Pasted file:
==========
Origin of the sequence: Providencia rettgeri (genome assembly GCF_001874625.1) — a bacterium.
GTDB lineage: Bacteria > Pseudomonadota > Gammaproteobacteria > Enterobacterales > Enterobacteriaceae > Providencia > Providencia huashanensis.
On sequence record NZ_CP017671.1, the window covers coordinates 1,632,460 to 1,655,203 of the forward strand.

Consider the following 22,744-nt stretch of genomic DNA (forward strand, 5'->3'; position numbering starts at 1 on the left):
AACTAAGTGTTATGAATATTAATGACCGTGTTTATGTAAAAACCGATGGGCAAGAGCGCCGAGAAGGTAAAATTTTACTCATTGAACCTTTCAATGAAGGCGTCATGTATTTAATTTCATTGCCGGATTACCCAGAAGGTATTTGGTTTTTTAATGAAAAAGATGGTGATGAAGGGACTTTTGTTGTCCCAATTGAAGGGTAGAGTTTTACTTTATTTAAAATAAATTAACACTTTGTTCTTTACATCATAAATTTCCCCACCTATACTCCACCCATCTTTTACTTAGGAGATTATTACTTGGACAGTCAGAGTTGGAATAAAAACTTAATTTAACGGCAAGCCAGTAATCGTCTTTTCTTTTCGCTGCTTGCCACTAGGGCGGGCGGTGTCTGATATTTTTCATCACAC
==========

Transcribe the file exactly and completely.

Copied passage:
Origin of the sequence: Providencia rettgeri (genome assembly GCF_001874625.1) — a bacterium.
GTDB lineage: Bacteria > Pseudomonadota > Gammaproteobacteria > Enterobacterales > Enterobacteriaceae > Providencia > Providencia huashanensis.
On sequence record NZ_CP017671.1, the window covers coordinates 1,632,460 to 1,655,203 of the forward strand.

Consider the following 22,744-nt stretch of genomic DNA (forward strand, 5'->3'; position numbering starts at 1 on the left):
AACTAAGTGTTATGAATATTAATGACCGTGTTTATGTAAAAACCGATGGGCAAGAGCGCCGAGAAGGTAAAATTTTACTCATTGAACCTTTCAATGAAGGCGTCATGTATTTAATTTCATTGCCGGATTACCCAGAAGGTATTTGGTTTTTTAATGAAAAAGATGGTGATGAAGGGACTTTTGTTGTCCCAATTGAAGGGTAGAGTTTTACTTTATTTAAAATAAATTAACACTTTGTTCTTTACATCATAAATTTCCCCACCTATACTCCACCCATCTTTTACTTAGGAGATTATTACTTGGACAGTCAGAGTTGGAATAAAAACTTAATTTAACGGCAAGCCAGTAATCGTCTTTTCTTTTCGCTGCTTGCCACTAGGGCGGGCGGTGTCTGATATTTTTCATCACAC